By Amy L. Schubert Food Writer Published Jul 19, 2010 at 2:46 PM

I've been conducting an experiment to see what my options would be at Milwaukee bars and restaurants if I decided not to consume alcohol.

Funny, in a state where we are so focused on designated driving, there don't seem to be a whole heck of a lot of options.

Sure, soda is aplenty. You can get a soda, lemonade, usually coffee, tea or any juice that typically plays a role in a mixed drink (grapefruit juice, cranberry juice, OJ -- you get to picture).

Many places seem to be pretty good about having some sort of non-alcoholic beer; be it an O'Douls, Clausthaler or Kaliber to get you through the evening without feeling like you have to sip a Shirley Temple. Although usually you'll only get one option, and you may have to blow the dust from the bottle before drinking it.

It's much easier at Mexican restaurants or brunch places as it's pretty simple to make a virgin margarita or Bloody Mary.

Recently, I lucked out at a tiny new bistro where I was able to get a glass of really lovely non-alcoholic sparkling cider, but that was my only success after more than three dozen attempt to get a glass of non-alcoholic wine at local bars and restaurants.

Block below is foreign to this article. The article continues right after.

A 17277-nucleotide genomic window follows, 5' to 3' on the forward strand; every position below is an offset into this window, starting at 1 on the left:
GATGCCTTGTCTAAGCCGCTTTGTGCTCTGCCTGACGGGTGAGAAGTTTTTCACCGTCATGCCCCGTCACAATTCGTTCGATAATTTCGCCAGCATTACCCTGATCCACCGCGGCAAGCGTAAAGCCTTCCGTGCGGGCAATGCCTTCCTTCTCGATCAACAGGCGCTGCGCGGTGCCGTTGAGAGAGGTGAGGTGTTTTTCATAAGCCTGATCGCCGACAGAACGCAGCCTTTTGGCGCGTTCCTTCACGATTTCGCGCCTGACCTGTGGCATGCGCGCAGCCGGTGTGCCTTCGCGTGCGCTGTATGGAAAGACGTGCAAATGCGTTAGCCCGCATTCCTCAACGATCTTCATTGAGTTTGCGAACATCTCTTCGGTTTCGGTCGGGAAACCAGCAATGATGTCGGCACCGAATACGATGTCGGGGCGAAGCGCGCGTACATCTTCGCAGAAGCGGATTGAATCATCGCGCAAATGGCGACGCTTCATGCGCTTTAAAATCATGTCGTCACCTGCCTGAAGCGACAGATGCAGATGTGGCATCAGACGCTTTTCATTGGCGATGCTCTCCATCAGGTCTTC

I would have even been happy with a glass of Fre, the just-palatable version we carried when I tended bar a decade ago, but nope; nothing, though one kind host at a Third Ward venue suggested I run to the wine shop across the street and bring a bottle of NA wine back, which they'd allow me to drink for a $15 corkage fee.

Since corkage fees are illegal in Wisconsin and $15 seemed a hefty price to pay for a buzz kill, I wasn't all that disappointed that the store didn't have any non-alcoholic product, either. Instead, I settled for some juice concoction the bartender served in a martini glass.

This is likely the result of lack of demand for NA products, but nonetheless disappointing.

If someone's going to be the DD, they should at least have a fun array of product to keep them occupied while their friends drink up.

Amy L. Schubert is a 15-year veteran of the hospitality industry and has worked in every aspect of bar and restaurant operations. A graduate of Marquette University (B.A.-Writing Intensive English, 1997) and UW-Milwaukee (M.A.-Rhetoric, Composition, and Professional Writing, 2001), Amy still occasionally moonlights as a guest bartender and she mixes a mean martini.

The restaurant business seems to be in Amy’s blood, and she prides herself in researching and experimenting with culinary combinations and cooking techniques in her own kitchen as well as in friends’ restaurants. Both she and her husband, Scott, are avid cooks and “wine heads,” and love to entertain friends, family and neighbors as frequently as possible.

Amy and Scott live with their boys, Alex and Nick, in Bay View, where they are all very active in the community. Amy finds great pleasure in sharing her knowledge and passions for food and writing in her contributions to